How to

10 August 2017

From Tree to Tee: How Wood Is Used To Make Fabric


When you think about the clothes that you wear, you’d probably never consider that they might once have been wood. After all, wood is firm and inflexible and these aren’t the most ideal qualities for something like a t-shirt to have.

It certainly wouldn’t make for a comfortable fit.

While the idea of this material being used to make clothes may put an image in your mind of sewing wood chips together, it’s a lot more complicated than that.

The man-made fibres that are used to make fabric – and by extension clothes – come from natural polymers that are broken down through chemical processes. Regenerated protein and regenerated cellulose are the two categories of fibres that are formed by these processes, with the latter being the one that’s extracted from wood.

In order to reach the end stage of producing clothes from these fibres, though, they first have to lose their “hard” property. Unlike plant cellulose that is used for things like cotton and hemp, wood needs to go through the additional procedure of becoming a soft fibre.

It works by taking wood chips from trees like spruce or pine and exposing them to chemicals that digest the material and produce a cellulose pulp. This pulp is then further subjected to processing, pressing, drying and shredding to form a dry cellulose compound that can then be dissolved to create a solution. It becomes appropriate for use as a clothing material when it’s put through a spinneret to break it down into strands and then stretched into long, straight fibres.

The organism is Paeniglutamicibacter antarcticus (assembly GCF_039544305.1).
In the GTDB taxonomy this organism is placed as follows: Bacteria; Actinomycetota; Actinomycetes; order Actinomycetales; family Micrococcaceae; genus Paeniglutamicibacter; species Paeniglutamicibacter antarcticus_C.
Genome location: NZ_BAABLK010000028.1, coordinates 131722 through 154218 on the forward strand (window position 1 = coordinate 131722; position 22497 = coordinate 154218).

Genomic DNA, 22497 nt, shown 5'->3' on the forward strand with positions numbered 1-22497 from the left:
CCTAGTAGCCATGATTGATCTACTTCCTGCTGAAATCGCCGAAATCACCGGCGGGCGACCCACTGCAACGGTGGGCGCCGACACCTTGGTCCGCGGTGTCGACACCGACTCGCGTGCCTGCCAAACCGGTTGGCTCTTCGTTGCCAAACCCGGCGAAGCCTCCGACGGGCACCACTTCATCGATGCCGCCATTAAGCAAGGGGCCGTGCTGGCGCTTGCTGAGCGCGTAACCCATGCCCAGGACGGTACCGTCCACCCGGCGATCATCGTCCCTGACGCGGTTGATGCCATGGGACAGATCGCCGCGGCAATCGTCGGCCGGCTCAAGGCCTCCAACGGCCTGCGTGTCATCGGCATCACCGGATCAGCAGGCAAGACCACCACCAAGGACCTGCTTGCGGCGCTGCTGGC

Turning wood into viable clothing fibres has been happening since the late 1800s and continues today in a primarily “closed-loop” manufacturing operation. The extensive production process has been considered damaging to the environment, leading to more eco-friendly approaches to be put in place where chemicals are recycled and reused.

Clothing from processed wood is not hugely common, especially with the fears it creates over deforestation, but it continues to be a viable choice provided manufacturers are sustainable in their production of it.


James Darvill

James is a passionate scriptwriter and reluctant poet with a talent for the dystopian. His love for cold weather sports and hiking in the winter gives him the enthusiasm for writing about keeping warm.